St Patricks Primary School, Portrush, visited the museum yesterday,
the last school to visit before NEELB locks the barrier
permanently at the end of this week.
Here's a fascinating quote from the 2009 annual NEELB report:
"Protecting and Enhancing our Historic Environment
The Causeway School is a Grade B1 listed building, which is defined by the Environment and Heritage Service as a building of local importance or good example of some period or style; it was used as a school from 1915 until 1962. The building transferred to the NEELB and was restored to its present condition. The school is now exactly as it was in 1962 and operates a "Living History" experience for primary school children in term time and as a museum, open to the public, at Easter, in July and August and on afternoons when there are no schools present. As well as all the original artefacts there are two sculptures and two drawings by the famous Ulster artist Rosamund Praegar.
NEELB continues to maintain and conserve the building and has been successful in securing Heritage Lottery funding which is being used for conservation of the artefacts including the Praegar drawings and urgent repairs to the windows. The grant is also funding additional activities, extended opening hours and the use of the building by the local community."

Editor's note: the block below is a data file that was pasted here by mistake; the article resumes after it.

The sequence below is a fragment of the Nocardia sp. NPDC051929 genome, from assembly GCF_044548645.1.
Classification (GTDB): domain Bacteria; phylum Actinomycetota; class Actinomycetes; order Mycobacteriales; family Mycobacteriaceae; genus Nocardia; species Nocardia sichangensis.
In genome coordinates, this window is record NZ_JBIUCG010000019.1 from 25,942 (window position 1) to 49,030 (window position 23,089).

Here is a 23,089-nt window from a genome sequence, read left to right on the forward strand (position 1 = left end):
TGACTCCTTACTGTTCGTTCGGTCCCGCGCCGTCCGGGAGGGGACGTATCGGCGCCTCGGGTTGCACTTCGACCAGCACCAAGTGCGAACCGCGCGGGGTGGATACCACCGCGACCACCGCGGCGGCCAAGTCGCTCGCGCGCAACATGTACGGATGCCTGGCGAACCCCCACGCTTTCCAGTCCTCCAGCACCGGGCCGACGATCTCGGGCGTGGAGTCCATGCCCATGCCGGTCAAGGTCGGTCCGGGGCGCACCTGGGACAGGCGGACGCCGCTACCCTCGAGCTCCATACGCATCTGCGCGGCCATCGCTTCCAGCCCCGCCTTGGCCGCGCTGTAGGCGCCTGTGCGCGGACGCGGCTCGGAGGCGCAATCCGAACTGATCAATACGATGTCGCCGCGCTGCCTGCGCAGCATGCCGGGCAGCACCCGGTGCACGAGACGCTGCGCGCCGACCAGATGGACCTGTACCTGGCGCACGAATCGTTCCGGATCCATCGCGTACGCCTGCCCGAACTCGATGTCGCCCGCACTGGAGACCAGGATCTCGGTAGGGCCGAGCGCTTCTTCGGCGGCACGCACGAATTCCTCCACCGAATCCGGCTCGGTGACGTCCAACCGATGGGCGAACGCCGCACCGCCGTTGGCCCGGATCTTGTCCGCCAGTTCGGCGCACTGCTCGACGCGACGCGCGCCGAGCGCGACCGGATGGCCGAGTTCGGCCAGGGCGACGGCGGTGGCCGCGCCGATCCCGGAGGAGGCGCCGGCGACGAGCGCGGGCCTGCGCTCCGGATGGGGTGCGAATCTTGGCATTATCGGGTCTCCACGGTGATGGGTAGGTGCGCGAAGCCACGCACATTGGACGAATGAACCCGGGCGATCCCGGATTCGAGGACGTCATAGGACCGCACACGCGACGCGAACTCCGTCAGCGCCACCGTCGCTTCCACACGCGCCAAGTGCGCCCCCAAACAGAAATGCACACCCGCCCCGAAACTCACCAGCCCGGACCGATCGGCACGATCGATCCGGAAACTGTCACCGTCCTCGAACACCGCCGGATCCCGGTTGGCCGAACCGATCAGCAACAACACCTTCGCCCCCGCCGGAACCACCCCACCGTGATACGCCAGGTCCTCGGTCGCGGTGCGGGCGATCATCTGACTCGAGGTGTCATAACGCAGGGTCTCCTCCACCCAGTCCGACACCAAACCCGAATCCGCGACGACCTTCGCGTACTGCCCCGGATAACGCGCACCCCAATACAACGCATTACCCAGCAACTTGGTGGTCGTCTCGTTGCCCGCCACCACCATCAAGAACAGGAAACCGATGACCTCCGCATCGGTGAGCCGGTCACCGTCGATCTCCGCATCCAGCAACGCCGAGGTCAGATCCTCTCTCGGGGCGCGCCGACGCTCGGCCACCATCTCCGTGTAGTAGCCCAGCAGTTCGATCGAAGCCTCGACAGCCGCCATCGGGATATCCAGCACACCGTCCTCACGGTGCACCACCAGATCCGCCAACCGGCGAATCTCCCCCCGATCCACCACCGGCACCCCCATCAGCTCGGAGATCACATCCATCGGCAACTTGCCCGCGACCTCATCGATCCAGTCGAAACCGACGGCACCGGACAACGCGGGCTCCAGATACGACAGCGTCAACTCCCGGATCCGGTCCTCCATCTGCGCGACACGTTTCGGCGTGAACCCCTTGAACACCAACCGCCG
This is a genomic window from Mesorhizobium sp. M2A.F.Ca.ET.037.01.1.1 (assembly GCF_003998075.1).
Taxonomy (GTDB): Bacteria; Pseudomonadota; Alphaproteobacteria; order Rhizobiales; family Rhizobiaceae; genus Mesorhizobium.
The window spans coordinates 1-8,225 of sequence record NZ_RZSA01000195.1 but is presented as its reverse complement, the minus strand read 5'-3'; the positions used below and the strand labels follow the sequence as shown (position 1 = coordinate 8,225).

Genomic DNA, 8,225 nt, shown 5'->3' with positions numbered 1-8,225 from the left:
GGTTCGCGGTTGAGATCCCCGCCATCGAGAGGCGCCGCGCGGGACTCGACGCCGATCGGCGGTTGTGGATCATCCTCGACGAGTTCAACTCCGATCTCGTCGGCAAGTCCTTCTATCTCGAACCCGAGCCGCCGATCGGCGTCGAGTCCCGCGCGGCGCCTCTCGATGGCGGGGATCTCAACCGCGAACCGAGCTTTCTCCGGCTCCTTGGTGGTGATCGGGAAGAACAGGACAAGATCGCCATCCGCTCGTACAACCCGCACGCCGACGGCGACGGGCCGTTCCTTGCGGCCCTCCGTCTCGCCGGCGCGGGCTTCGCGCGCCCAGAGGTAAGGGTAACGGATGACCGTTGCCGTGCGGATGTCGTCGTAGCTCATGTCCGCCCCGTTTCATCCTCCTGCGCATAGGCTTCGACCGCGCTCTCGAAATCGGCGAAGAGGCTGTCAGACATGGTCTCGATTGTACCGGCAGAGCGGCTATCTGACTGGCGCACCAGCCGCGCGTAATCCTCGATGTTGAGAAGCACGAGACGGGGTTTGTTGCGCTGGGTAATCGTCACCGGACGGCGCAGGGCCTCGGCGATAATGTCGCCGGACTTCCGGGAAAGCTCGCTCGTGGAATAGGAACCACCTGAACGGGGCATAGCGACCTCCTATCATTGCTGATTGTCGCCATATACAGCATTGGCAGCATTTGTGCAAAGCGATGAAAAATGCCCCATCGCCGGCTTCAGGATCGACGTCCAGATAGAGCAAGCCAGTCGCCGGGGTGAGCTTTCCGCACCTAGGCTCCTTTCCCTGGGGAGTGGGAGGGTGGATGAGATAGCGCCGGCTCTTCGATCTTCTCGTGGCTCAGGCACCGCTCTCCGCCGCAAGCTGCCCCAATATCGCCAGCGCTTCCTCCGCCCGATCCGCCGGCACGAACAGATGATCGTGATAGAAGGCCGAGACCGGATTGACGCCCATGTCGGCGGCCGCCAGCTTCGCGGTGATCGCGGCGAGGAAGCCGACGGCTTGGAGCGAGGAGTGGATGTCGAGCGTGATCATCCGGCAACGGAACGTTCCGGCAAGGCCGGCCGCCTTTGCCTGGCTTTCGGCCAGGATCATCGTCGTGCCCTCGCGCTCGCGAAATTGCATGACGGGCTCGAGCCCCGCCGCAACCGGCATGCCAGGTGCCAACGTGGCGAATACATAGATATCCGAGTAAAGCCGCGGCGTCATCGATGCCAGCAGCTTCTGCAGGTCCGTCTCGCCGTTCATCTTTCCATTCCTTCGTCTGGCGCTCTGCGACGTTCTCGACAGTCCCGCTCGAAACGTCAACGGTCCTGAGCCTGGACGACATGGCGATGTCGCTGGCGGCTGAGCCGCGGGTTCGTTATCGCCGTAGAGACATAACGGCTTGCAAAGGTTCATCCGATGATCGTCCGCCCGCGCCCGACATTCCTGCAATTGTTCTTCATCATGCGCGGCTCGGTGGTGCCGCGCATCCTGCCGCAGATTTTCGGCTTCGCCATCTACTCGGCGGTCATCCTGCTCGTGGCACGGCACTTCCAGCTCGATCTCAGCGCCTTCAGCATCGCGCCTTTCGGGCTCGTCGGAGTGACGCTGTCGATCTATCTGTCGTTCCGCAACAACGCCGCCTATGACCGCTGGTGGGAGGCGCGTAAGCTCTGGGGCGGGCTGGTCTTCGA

Wouldn't it make you weep?
This requirement from the Information Commissioner's Model Publication Scheme is also relevant:
We would expect information in this class to be available at least for the
current and previous three years.
• Standing orders
Standing orders for the conduct of meetings of the Board and Committees of the Board.
• Agendas, background papers and minutes of Board meetings and committee meetings
We would expect Board minutes and the minutes of similar meetings where decisions are made about the provision of services, excluding material that is properly considered to be private, to be readily available to the public. Information presented to those meetings, excluding those elements properly considered to be private, should also be made available.
The museum was mentioned in the agenda - it's online - for the December meeting of the NEELB Education Committee but both the minutes and the the Ray Gilbert report - Appendix 8 - are currently absent. Such behaviour, in my opinion, is unacceptable. The public are entitled to know what is being done in their name - and with their money.
There was an NEELB Board meeting in the Antrim Board Centre yesterday afternoon so I decided to drop in and have a look around. I noted a lengthy tete-a-tete between a senior board officer and two board members in advance of the meeting; I've also noted the absence of an agenda or officer's reports from the website:
I have a copy of the agenda but it's virtually information free when it comes to revealing what is being done in our name.